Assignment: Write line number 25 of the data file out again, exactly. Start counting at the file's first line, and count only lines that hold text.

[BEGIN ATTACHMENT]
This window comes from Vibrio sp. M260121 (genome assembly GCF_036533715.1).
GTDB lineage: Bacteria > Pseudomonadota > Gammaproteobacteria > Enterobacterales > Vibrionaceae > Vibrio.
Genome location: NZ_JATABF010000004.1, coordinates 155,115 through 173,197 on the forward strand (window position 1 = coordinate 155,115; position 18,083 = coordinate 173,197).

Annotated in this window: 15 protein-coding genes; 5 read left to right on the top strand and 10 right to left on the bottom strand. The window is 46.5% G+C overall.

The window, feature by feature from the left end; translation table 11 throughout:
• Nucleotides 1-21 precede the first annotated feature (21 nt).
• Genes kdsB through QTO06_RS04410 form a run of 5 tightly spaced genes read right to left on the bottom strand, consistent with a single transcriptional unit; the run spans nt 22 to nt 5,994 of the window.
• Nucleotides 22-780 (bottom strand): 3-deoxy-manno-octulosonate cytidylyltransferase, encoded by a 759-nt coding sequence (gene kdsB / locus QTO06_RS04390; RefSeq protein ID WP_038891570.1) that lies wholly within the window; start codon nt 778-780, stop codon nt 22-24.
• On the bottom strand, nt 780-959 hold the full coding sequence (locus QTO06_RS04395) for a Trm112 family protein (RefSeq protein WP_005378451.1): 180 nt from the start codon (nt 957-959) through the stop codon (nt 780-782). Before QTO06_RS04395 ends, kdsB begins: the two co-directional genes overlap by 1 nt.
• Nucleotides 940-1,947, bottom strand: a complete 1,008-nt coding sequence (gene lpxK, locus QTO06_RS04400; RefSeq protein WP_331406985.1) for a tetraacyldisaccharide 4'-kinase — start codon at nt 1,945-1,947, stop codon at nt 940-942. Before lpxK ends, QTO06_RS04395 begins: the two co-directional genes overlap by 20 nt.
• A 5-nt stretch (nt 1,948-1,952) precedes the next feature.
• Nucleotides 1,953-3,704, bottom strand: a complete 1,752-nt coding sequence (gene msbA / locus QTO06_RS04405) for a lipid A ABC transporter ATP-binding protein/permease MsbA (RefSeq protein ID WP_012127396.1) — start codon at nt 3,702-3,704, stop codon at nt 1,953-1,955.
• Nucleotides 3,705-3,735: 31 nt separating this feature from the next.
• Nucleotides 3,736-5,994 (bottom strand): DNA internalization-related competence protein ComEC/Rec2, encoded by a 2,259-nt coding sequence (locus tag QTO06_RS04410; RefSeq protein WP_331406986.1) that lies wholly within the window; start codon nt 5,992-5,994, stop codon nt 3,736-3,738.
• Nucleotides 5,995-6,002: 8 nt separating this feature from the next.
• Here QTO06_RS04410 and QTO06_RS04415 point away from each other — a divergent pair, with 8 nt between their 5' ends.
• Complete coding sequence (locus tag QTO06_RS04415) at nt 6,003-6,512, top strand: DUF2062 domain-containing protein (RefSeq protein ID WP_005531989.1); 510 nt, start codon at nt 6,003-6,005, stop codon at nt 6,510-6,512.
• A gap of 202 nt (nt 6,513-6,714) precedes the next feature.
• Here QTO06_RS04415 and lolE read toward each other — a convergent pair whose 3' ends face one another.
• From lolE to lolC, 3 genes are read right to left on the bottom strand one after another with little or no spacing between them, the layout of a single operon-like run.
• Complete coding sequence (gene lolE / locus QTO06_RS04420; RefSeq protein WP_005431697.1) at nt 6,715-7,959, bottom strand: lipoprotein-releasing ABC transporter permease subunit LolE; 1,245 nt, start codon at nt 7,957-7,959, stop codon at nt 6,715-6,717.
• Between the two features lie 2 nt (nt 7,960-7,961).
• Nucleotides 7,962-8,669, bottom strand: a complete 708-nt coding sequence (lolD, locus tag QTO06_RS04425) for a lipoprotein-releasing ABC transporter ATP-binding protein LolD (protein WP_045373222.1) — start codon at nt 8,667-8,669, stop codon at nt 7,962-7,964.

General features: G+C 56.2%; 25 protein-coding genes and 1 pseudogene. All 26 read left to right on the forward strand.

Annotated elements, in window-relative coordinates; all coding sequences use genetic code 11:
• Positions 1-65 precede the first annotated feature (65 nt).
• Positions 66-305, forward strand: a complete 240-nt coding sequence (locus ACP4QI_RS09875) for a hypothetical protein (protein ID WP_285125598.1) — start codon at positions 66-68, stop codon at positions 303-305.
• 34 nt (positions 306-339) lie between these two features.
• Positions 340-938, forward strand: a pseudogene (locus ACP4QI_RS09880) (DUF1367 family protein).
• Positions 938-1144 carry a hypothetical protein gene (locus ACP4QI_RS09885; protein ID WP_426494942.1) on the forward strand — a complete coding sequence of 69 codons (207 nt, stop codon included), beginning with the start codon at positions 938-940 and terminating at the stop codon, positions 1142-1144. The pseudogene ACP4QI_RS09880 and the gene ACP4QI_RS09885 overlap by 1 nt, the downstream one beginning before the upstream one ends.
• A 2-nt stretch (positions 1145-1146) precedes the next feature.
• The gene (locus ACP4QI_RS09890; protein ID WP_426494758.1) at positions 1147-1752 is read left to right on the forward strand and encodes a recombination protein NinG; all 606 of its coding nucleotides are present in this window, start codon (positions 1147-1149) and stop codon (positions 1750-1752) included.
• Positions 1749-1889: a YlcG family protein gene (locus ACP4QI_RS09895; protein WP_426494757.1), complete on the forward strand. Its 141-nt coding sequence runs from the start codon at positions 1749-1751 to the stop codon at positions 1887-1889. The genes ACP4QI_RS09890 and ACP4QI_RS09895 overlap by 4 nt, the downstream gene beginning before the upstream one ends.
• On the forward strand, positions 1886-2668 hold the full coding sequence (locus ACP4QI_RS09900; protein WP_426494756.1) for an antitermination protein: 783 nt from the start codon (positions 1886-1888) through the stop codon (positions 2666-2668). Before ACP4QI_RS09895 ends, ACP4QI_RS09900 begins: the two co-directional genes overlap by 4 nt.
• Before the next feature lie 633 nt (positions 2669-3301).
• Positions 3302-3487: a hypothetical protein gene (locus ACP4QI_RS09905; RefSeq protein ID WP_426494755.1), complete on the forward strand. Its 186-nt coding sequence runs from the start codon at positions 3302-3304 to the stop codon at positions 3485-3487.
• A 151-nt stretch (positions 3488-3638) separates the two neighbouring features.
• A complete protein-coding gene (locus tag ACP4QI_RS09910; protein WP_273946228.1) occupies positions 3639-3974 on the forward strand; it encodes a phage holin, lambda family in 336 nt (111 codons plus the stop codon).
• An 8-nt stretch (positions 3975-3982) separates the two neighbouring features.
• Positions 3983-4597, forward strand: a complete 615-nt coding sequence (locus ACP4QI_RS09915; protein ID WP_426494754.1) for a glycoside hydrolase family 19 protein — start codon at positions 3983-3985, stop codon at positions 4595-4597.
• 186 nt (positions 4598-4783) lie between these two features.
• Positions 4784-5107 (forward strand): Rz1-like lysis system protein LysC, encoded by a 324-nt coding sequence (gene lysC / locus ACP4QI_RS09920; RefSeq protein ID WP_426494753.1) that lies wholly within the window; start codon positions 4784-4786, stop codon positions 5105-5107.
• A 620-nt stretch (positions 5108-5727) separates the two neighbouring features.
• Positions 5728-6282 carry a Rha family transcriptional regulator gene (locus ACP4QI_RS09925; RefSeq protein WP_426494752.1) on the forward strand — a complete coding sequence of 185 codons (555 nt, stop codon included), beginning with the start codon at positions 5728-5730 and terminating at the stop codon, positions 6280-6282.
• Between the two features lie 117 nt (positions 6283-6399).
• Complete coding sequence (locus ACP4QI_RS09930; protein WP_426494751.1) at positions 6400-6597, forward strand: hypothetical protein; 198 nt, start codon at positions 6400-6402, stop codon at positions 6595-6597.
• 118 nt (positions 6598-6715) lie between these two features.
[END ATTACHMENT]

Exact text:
Annotated elements, in window-relative coordinates; all coding sequences use genetic code 11: